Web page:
Jia Xiang He Po Lei Cha
Stall #3, Yu Yuan Eating House
130 Sims Ave (Junction of Geylang Lor 17)
Tel: 6742 0407
Opening Hours: 11am - 8pm; closed on Saturdays
I was inspired by Cheryl's recent entry to dig up some old pictures that I took a couple of months back to post this entry. I don't think many people know about this traditional food from my dialect group, much less tried it. I'm glad however, that Cheryl wrote an entry on Hakka Lei Cha so that more people will come to learn about it.
Lei Cha (擂茶), also known as Hum Cha, is a very popular food item in Malaysia. In Singapore however, there are only a few Lei Cha stalls located around the island. 2 famous ones include the ones at China Square Food Centre and Boon Lay. Apparently, another stall has set up at Vivocity's Food Republic. A lot of work goes into the preparation of this dish and not many people know how to make it properly these days. I don't know if the stalls will still exist when the next generation takes over. Whatever it is though, more stalls opening now can only be a good sign.
If you're familiar with Hakka cuisine, you'd know that they're famously known to be fatty and oily. Hakkas are also known to have a high propensity for salty food. Due to the environment that Hakkas used to live in where fresh produce was a luxury, Hakkas relied a lot on the preserving of vegetables which is used in dishes such as Mei Cai Kou Rou (梅菜扣肉). There's also the salt-baked chicken which I think most people are familiar with.
As far as Hakka cuisine is concerned, Lei Cha is probably the one of the healthiest dish ever made by the Hakkas. According to the Makansutra forum, it is said by Jia Xiang's owner to ease digestion, nourish the lungs and throat, and cleanse the blood and lower blood pressure. There are many sub-groups in the Hakka clan and Lei Cha belongs specifically to the Ho Po clan. In the past, Lei Cha was usually eaten during the Chinese New Year celebrations on the 7th day of the lunar new year. I read from somewhere that the reason it is called Lei Cha which translates to Thunder Tea in English could be because of the loud noises made during the cutting, pounding and grinding of tea leaves, vegetables and nuts while preparing this dish.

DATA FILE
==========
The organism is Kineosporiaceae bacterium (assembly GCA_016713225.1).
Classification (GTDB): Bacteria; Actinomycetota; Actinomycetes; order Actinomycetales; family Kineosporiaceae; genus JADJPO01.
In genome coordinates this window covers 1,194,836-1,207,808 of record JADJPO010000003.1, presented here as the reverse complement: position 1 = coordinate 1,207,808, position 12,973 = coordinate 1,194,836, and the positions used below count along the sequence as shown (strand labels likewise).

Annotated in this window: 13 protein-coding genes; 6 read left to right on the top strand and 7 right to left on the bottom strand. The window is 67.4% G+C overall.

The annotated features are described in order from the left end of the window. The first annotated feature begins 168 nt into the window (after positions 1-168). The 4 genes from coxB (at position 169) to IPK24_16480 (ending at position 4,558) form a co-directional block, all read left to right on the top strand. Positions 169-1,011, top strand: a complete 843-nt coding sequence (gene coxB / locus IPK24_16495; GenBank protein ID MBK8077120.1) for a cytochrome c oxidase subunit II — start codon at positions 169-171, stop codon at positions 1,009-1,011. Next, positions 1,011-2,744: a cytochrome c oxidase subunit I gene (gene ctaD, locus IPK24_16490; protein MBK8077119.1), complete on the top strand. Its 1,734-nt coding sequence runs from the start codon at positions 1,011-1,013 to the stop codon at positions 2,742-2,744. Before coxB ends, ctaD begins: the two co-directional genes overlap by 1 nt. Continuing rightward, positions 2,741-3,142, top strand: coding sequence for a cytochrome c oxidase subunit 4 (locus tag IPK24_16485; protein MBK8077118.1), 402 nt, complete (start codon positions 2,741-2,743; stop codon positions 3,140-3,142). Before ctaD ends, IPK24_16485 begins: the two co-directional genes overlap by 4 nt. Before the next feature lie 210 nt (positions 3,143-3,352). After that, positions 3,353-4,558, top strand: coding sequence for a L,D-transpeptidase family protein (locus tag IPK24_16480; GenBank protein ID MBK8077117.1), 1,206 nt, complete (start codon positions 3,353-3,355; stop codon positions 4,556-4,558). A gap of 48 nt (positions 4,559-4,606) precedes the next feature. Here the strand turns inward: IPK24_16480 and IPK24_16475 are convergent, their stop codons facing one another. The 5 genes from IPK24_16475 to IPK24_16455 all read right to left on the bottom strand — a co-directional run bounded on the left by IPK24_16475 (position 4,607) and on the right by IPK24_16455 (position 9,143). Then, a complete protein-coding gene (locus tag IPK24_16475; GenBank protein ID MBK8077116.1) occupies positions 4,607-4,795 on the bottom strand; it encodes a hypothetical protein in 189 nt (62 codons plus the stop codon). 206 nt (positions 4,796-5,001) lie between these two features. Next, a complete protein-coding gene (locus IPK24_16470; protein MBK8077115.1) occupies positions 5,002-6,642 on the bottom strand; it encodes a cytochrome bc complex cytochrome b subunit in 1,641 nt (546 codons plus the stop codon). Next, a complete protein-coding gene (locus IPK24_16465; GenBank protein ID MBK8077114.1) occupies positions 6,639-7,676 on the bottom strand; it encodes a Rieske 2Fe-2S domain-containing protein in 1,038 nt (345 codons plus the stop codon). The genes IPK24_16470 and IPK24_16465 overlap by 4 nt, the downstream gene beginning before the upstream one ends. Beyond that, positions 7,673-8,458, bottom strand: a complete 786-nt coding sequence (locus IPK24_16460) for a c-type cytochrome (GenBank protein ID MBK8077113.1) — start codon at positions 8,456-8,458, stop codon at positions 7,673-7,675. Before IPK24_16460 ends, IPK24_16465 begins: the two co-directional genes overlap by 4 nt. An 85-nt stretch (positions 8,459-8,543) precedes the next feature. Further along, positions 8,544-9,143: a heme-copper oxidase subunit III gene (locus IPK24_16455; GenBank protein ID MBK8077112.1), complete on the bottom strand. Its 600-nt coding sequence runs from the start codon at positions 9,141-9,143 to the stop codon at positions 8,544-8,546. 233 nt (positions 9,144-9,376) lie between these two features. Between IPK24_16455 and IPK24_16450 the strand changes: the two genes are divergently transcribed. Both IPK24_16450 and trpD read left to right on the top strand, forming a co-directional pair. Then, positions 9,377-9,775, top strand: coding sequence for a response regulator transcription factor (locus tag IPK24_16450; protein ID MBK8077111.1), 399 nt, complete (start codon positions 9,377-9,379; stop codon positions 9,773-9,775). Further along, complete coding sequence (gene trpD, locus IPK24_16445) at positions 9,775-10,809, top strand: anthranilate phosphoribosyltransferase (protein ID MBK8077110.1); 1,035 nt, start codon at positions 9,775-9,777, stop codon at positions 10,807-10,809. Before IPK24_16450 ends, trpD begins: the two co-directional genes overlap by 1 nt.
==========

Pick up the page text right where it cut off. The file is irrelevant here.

The Lei Cha that is served at Jia Xiang comes with a bowl of rice that has toppings of six different kinds of vegetables, including cai xin, cabbage, four-angled beans and long beans, and other important accompaniments such as ikan bilis, roasted peanuts, tau kwa, dried shrimp and chai poh. The star is the essential bowl of green-coloured soup, which has 10 ingredients including peppermint, basil, dill, tea leaves, green tea powder, sesame seeds and peanuts. All these ingredients are pounded in the mortar into a paste to form the base of the soup.
In Singapore, I've only tried the Lei Cha at China Square and in comparison, I prefer this one much better. The soup is thicker and more fragrant if my memory serves me correct. Another reason why I prefer this stall is cos of the Yong Tau Foo that they sell. Authentic Hakka Yong Tau Foo is stuffed with ground meat, unlike the fish paste which we usually get in food courts. At 80 cents a piece, it was generously stuffed with pork and made a tasty snack. I couldn't get enough of it then cos it sold off so quickly.
Some may be turned off by the colour of the soup or its smell. Vegetable haters will probably stay lengths away. I still want to encourage everyone to try this Hakka dish, just to keep old traditional foods around longer.